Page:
There are people who think that wrestling is an ignoble sport. Wrestling is not a sport, it is a spectacle, and it is no more ignoble to attend a wrestled performance of Suffering than a performance of the sorrows of Arnolphe or Andromaque. Of course, there exists a false wrestling, in which the participants unnecessarily go to great lengths to make a show of a fair fight; this is of no interest. True wrestling, wrongly called amateur wrestling, is performed in second-rate halls, where the public spontaneously attunes itself to the spectacular nature of the contest, like the audience at a suburban cinema. Then these same people wax indignant because wrestling is a stage-managed sport (which ought, by the way, to mitigate its ignominy). The public is completely uninterested in knowing whether the contest is rigged or not, and rightly so; it abandons itself to the primary virtue of the spectacle, which is to abolish all motives and all consequences: what matters is not what it thinks but what it sees.
What tune?
 
Old 05-11-2015, 08:06 PM
ashtonred
 
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Quote:
Originally Posted by taff
The virtue of all-in wrestling is that it is the spectacle of excess. Here we find a grandiloquence which must have been that of ancient theaters. And in fact wrestling is an open-air spectacle, for what makes the circus or the arena what they are is not the sky (a romantic value suited rather to fashionable occasions), it is the drenching and vertical quality of the flood of light. Even hidden in the most squalid Parisian halls, wrestling partakes of the nature of the great solar spectacles, Greek drama and bullfights: in both, a light without shadow generates an emotion without reserve.

There are people who think that wrestling is an ignoble sport. Wrestling is not a sport, it is a spectacle, and it is no more ignoble to attend a wrestled performance of Suffering than a performance of the sorrows of Arnolphe or Andromaque. Of course, there exists a false wrestling, in which the participants unnecessarily go to great lengths to make a show of a fair fight; this is of no interest. True wrestling, wrongly called amateur wrestling, is performed in second-rate halls, where the public spontaneously attunes itself to the spectacular nature of the contest, like the audience at a suburban cinema. Then these same people wax indignant because wrestling is a stage-managed sport (which ought, by the way, to mitigate its ignominy). The public is completely uninterested in knowing whether the contest is rigged or not, and rightly so; it abandons itself to the primary virtue of the spectacle, which is to abolish all motives and all consequences: what matters is not what it thinks but what it sees.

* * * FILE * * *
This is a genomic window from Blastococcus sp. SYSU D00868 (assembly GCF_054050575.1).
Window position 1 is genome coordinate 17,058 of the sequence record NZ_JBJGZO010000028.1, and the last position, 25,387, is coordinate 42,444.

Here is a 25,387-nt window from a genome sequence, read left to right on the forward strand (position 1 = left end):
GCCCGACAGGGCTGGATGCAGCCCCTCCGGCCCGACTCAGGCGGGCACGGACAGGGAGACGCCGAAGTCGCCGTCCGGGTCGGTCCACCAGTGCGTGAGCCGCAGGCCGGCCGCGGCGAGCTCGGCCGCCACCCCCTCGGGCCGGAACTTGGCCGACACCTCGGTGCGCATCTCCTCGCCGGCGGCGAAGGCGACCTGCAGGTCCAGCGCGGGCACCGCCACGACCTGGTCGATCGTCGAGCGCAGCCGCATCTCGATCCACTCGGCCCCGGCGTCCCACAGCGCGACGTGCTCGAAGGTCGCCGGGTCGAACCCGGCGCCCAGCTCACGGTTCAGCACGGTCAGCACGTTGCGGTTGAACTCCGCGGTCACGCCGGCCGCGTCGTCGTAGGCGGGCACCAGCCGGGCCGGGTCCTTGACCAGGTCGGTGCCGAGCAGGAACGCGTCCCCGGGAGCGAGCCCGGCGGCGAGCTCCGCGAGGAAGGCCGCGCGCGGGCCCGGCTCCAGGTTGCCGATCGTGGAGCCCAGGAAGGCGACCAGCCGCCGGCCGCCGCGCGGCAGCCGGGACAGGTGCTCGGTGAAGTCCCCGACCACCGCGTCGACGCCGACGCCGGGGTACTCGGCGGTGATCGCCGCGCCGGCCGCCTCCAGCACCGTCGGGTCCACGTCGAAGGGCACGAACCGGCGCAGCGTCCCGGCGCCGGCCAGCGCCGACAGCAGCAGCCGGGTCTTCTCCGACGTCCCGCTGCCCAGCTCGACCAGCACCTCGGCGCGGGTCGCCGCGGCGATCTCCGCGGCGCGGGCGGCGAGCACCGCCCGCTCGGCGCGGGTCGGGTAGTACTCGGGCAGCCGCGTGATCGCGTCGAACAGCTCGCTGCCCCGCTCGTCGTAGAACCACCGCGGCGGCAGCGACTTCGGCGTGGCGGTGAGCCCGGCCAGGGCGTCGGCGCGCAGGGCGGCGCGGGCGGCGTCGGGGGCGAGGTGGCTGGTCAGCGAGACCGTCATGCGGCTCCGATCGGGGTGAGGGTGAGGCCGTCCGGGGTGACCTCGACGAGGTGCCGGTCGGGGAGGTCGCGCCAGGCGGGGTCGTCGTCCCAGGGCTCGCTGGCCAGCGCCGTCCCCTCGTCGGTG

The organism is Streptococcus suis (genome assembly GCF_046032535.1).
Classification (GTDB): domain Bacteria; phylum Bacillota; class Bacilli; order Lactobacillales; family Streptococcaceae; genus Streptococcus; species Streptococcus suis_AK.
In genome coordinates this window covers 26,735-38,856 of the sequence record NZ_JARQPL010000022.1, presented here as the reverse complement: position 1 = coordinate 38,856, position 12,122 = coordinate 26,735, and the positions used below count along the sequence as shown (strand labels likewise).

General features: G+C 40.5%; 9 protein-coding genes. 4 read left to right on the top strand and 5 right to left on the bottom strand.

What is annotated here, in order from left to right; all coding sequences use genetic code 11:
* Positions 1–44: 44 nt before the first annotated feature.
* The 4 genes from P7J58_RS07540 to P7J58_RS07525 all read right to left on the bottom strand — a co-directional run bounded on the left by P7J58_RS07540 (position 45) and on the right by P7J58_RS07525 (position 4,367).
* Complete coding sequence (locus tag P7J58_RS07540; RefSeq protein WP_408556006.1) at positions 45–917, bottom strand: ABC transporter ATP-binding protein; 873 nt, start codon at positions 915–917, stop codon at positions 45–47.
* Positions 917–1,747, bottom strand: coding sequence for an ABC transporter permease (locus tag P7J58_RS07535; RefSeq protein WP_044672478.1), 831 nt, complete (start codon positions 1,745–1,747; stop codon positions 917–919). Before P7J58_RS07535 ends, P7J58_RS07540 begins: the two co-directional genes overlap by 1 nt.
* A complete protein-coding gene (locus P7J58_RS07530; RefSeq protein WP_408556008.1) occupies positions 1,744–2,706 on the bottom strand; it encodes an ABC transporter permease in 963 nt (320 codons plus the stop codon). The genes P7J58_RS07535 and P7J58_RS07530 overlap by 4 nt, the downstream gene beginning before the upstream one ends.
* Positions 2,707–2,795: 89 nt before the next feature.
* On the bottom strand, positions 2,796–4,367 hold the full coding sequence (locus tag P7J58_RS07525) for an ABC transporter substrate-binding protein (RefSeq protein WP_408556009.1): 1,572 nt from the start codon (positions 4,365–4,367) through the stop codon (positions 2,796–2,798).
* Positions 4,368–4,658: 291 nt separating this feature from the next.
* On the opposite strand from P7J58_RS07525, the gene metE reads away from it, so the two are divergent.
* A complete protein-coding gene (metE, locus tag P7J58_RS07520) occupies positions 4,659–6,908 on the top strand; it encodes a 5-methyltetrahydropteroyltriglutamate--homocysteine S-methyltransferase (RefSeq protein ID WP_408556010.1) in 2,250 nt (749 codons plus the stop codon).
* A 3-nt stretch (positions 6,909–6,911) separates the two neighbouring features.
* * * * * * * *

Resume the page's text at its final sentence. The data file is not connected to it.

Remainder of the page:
Exactly, there isn't a Father Christmas. Shhhh. Don't tell the kids.
 
Old 09-11-2015, 01:40 PM
Jethro
 
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Old 09-11-2015, 01:48 PM
elephantstone
 
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Old 09-11-2015, 01:53 PM
jaffo
 
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Quote:
Originally Posted by no fun
Is this true ?

I'm going to fucking slaughter him next time I'm in that london
It is true, Baroo and Throw went to a talk given by a well-known wrestler. I'm sure you've heard that story before
 
Old 09-11-2015, 02:12 PM
no fun
 
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Quote:
Originally Posted by jaffo
It is true, Baroo and Throw went to a talk given by a well-known wrestler. I'm sure you've heard that story before
bloody hell

oh, Im going to enjoy this